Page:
But wouldn’t a limited electoral alliance do the same thing — albeit on a smaller scale? Wouldn’t there be some ridings in which voters are denied the full range of progressive options? The short answer is yes, but only as a temporary measure. If the three parties manage to form a coalition government and put in place a new electoral system that eliminates vote-splitting, then they can go back to fully competing against each other in all subsequent elections without handing victory after victory to a Conservative Party voted against by a consistent 60 to 70 percent of Canadians. And let us not underestimate the lack of voter choice represented by our first-past-the-post electoral system and the incentives it provides to “strategically” ignore parties we may agree with the most in deference to those we hate the least.

The major hurdle on the way to cooperation will be convincing those involved. The Greens will probably be the easiest, considering Elizabeth May’s history of openness to such ideas, as in her 2007 non-competition agreement with then-Liberal leader Stephane Dion. In the current NDP leadership race, however, only second-tier candidate Nathan Cullen supports joint nominations with the Liberals and Greens in some ridings, a crime for which his fellow contenders, normally loathe to criticize each other publicly, have attacked him (although not too harshly — they are still brothers and sisters after all).

I can understand NDP hesitancy towards any rapprochement with the Liberals. As is often noted, the latter have a long history of campaigning like New Democrats and governing like Conservatives. But just as commonly observed is the uncharacteristic good behaviour of Liberal governments held to account by constructive partnerships with the NDP. Canada’s health care and pension systems are testaments to the positive influence that progressive parties can have on the Liberals, just as the Harper government’s current moves to turn the clock back on these very accomplishments are testaments to the effects of division in the centre-left ranks.

The Liberals will likely be hardest of all to sway. To convince the people only recently considered Canada’s “natural governing party” to cooperate with those most responsible for their downfall is like asking Americans not to resent the growing economic might of soon-to-be-superpower China.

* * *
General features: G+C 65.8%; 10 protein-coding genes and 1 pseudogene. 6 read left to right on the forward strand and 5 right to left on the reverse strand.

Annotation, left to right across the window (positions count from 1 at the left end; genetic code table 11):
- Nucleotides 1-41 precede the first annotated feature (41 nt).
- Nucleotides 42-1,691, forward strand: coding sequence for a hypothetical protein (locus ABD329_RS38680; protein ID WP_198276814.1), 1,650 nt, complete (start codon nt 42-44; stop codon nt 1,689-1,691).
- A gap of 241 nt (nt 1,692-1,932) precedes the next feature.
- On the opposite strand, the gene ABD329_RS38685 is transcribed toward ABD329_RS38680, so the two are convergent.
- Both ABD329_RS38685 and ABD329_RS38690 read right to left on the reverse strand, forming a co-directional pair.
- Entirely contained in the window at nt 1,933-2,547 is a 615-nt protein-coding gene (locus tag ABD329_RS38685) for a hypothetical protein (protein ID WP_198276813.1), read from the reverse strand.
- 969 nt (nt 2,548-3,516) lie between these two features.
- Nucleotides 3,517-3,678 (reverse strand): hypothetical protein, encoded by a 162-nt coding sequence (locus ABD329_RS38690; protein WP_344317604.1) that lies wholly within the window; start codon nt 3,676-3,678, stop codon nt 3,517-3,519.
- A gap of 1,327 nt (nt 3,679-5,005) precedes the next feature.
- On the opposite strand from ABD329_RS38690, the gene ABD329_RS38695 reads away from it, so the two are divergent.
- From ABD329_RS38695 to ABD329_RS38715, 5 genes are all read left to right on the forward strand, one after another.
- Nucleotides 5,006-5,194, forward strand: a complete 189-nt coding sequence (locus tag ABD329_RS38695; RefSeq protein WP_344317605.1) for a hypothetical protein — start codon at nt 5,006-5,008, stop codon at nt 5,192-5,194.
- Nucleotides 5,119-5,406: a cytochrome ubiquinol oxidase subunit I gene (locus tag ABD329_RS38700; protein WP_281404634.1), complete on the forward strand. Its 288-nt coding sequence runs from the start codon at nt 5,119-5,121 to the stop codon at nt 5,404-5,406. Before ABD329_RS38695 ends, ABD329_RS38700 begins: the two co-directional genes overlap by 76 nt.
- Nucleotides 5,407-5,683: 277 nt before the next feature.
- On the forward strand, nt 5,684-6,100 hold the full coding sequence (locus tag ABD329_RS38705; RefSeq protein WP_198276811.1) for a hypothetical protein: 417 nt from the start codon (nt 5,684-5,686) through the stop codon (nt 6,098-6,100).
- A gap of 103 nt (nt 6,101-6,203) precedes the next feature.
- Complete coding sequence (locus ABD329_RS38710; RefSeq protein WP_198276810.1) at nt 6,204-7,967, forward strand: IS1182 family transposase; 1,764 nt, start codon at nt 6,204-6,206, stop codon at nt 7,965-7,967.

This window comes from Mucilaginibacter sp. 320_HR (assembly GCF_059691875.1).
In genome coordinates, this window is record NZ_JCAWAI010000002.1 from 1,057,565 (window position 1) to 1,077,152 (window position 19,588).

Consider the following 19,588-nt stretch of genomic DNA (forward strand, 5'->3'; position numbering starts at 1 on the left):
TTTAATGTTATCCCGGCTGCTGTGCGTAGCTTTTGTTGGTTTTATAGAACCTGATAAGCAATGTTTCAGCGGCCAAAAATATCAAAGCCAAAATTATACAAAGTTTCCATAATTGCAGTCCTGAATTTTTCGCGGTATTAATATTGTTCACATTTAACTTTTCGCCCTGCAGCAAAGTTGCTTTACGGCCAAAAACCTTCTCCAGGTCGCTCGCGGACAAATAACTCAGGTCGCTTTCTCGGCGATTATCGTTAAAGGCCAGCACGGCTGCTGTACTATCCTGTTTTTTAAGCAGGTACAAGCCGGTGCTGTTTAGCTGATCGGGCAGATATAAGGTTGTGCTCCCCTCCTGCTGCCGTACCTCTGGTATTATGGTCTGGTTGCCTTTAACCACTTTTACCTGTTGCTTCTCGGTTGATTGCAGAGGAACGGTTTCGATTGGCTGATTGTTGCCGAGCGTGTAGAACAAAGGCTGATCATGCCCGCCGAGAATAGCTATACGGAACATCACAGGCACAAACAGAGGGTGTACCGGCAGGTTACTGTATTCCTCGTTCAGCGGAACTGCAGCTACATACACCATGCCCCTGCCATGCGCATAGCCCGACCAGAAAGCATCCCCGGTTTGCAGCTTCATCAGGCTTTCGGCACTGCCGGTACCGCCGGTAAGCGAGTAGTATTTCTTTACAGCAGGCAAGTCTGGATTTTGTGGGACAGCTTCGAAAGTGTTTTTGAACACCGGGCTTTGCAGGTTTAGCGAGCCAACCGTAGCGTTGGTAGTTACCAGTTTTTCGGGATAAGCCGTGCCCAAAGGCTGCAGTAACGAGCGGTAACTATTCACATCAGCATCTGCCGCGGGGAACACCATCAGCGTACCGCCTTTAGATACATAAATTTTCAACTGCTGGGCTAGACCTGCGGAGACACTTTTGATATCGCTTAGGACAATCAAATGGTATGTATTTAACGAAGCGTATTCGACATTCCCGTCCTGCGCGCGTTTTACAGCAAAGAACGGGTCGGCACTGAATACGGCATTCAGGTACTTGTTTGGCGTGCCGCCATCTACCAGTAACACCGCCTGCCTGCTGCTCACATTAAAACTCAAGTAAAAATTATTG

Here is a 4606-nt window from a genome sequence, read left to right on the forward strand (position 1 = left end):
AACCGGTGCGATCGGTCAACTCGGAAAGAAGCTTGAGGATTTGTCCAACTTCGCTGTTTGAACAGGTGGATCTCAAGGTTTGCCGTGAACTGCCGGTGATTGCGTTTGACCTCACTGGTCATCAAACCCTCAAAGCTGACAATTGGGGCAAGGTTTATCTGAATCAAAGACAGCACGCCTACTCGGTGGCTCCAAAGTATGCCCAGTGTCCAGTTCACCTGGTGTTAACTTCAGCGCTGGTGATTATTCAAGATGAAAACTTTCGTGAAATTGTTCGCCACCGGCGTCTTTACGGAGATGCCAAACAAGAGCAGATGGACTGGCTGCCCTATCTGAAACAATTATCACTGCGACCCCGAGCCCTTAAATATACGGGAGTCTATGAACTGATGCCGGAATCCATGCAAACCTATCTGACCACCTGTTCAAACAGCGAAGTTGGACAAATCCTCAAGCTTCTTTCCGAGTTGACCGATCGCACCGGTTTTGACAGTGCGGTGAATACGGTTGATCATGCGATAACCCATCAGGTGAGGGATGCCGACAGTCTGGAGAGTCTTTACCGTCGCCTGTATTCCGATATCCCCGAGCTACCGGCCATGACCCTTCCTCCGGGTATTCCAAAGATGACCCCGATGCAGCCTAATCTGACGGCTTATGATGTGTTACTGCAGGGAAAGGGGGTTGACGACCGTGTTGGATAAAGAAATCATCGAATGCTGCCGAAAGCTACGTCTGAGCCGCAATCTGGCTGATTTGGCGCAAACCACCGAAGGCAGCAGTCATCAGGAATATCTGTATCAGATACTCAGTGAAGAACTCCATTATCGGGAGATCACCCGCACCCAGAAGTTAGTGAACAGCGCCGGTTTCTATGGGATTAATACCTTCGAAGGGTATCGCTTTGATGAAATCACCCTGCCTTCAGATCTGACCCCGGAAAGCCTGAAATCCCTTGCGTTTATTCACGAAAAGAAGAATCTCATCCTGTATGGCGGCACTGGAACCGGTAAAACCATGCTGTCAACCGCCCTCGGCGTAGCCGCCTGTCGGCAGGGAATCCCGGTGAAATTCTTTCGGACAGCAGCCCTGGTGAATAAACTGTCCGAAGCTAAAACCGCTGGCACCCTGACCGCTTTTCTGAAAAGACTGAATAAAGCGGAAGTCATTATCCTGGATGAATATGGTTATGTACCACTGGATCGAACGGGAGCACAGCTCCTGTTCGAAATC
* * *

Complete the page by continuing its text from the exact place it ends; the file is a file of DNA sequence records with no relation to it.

Moreover, at their recent convention, Liberals endorsed the alternative vote electoral system, whereas Greens and New Democrats have a long-established preference for proportional representation. How do they find common ground on this front? Ideally, in the event that they form government, the three parties could hold a national referendum asking voters to make the choice between electoral systems for them. And even if the Liberals succeed in convincing Canadians to choose the far inferior reform of the alternative vote, it would at least be just as effective as proportional representation at eliminating vote splitting, and would thus vindicate the NDP-Liberal-Green alliance.

So what are we waiting for, progressives? Why are we so afraid of cooperation? Just one pre-election deal to work together, form a coalition government, and ditch first-past-the-post; and Harper’s Conservatives are history. We have nothing to lose but our chains. We have a world to win.

(New Democrats, please explain that line to the Liberals.)

Update 09/02/2012: Leadnow.ca has now moved beyond internal polling, and has set up an online petition open to the public. Please sign it!

Dr. Harper’s Health Care Prescription

English: Stephen Harper, Canadian Prime Minister